On Monday, Kirkus Reviews posted the Best Teen Books of 2011, and it was FULL of surprises. Surprises in the whoops, I missed that book entirely category, so color me chagrined (I imagine it a sort of blush color, to suit the physical manifestation of the emotion).
I’m consoling myself with the repeated mantra of “Best and Printz are not the same.” They’re not mutually exclusive, but the overlap can be slim depending on how best is defined and given that the Printz Award goes to one book and an honor goes to no more than four books; whereas we can have hundreds of books defined as best in a list (although usually not more than 100 on any single list).
And then, on Thursday, we finally got the full School Library Journal list! Which was happily less full of surprises.
Kirkus recognized 42 teen books and SLJ’s list has 18 fiction titles that are definitely YA; an additional 8 are in that nebulous area where they are recommended for an age bracket whose upper end covers lower YA (usually grades 5-8, which means ages 10-13, roughly). I’m going to say that those are too young, because if I were on the committee, I’d be ruling them out (unread) for that same reason. The SLJ nonfiction list has an additional five or so titles with potential YA appeal, although only one is exclusively and explicitly YA per the age recs: Bootleg, which is also on the Kirkus list.
It really hasn’t been a good year for nonfiction.
No surprise, the fiction books that made both lists were also on our list of contendas (proof that my scientific method works!). The consensus titles: Anya’sGhost ; Between Shades of Gray; Blink and Caution; Bootleg; Chime; Daughter of Smoke and Bone; A Monster Calls; The Scorpio Races; Stay With Me; and White Crow; additionally, Kirkus has Okay for Now on their children’s list, while SLJ puts it for grades 6-9, which makes it just scrape into more YA than children’s territory.
And as long as we’re talking numbers, we also have a few discrepancies between these two lists that are corroborated by the previously discussed PW list: Beauty Queens was recognized by Kirkus and PW, as was The Girl Who Circumnavigated Fairyland in a Boat of Her Own Making, while How to Save a Life did not make the Kirkus list but did make SLJ and PW’s lists.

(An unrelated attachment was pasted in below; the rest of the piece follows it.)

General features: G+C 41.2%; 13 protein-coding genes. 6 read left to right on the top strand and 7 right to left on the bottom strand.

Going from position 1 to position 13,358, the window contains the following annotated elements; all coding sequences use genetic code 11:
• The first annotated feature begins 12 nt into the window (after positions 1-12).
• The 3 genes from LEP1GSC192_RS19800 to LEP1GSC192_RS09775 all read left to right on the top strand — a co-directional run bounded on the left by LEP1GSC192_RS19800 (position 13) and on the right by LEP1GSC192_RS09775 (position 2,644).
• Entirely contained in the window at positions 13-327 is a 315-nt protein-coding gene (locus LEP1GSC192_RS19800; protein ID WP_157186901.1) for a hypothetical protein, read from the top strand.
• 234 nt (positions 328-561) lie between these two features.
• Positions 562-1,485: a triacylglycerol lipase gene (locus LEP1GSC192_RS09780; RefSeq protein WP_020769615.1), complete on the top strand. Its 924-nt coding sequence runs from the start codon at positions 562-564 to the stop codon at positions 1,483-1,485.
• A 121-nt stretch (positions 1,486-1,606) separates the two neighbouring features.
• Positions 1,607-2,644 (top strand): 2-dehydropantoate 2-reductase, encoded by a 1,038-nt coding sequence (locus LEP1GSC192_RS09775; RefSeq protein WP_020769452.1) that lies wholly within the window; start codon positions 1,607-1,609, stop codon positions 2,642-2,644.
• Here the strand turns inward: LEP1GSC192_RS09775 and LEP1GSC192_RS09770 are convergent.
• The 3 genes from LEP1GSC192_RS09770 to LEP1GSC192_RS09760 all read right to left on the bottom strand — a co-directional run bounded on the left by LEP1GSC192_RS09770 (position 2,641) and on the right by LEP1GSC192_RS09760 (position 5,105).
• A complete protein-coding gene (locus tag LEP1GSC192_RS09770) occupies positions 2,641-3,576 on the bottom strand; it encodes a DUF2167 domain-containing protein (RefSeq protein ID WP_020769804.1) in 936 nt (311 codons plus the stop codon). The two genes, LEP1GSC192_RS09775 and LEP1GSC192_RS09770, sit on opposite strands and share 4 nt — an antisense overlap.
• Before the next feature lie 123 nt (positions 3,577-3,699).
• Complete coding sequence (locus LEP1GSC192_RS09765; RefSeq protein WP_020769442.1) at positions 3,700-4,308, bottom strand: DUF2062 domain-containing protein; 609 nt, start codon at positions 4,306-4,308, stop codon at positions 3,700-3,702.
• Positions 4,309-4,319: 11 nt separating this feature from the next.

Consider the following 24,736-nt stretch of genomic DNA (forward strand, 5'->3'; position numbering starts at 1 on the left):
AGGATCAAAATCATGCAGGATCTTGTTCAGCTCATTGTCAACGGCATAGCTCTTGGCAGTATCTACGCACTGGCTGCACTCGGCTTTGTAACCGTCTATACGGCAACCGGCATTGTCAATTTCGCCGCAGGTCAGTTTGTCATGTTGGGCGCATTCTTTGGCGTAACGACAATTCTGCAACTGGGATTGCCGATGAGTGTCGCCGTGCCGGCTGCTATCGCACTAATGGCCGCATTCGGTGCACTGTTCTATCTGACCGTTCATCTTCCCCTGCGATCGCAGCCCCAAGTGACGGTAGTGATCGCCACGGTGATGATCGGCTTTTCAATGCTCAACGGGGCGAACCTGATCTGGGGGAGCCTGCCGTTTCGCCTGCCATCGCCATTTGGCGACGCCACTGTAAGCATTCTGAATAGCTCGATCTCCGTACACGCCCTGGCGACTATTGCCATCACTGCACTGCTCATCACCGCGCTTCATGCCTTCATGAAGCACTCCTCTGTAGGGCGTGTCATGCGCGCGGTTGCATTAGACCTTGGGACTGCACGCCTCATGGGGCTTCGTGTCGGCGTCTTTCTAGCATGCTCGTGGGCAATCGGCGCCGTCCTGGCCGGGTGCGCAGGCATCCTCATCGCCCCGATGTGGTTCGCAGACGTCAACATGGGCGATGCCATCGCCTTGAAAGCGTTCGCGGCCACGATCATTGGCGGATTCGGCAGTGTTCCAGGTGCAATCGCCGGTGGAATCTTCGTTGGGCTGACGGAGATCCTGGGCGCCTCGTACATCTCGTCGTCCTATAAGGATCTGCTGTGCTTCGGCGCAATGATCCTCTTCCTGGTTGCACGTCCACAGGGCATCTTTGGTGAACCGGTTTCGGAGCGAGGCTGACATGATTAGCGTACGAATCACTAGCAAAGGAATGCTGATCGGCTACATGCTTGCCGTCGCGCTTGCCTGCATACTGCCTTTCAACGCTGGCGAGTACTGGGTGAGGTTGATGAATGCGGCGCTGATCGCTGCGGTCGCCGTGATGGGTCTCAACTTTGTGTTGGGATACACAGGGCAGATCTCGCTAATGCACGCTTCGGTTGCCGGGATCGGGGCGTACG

But really, whatever about the consensus stuff.
What about all those dark horses? Books that we missed but that showed up on one of these lists? What about crossover with the BFYA nominations?
All of the SLJ-exclusive picks that weren’t on our radar and/or hadn’t made our contenda list were on the BFYA nomination list (Flip; My Name is Not Easy; Why We Broke Up; Glow). Of those four, Why We Broke Up might yet make our contenda list; I started it in ARC and liked what I read, but given the illustration component really felt I needed to experience the finished version give this its full due consideration. The other three slipped by us unregarded.
The Kirkus list, though, had ten titles that hadn’t made the BFYA nominations, making them dark horses indeed! (Although, in all fairness, five of them are Sept-Dec pubs, so they are eligible for BFYA next year too.)
The dark horses: Finding Somewhere; Isle of Blood; Mangaman; Secret Sisterhood of Heartbreakers; If I Could Fly; Island’s End; Misfit; Tighter; and Tilt.
I read Tighter, and I thought it was really solid, but not knockout. Isle of Blood has been suggested a few times in comments and real life conversation and there’s a copy on Sarah’s coffee table even as I type. Any love for any of the others?
What about the two nonfiction titles other than Bootleg, I.M Pei and Black and White?
And finally, what about all the Kirkus best books that did make BFYA but that we ignored? Lots of them seem really commercial, so I suspect that they fall into the zone between great reads and great writing. But there are a few I haven’t gotten to that I’m wondering about now: Under the Mesquite; Virtuosity; Winter Town; and This Thing Called the Future.
So, what surprised you? What’s missing from all of these lists that you want to champion? I’m lamenting the lack of recognition for The Returning, Welcome to Bordertown, The Piper’s Son, and Steampunk.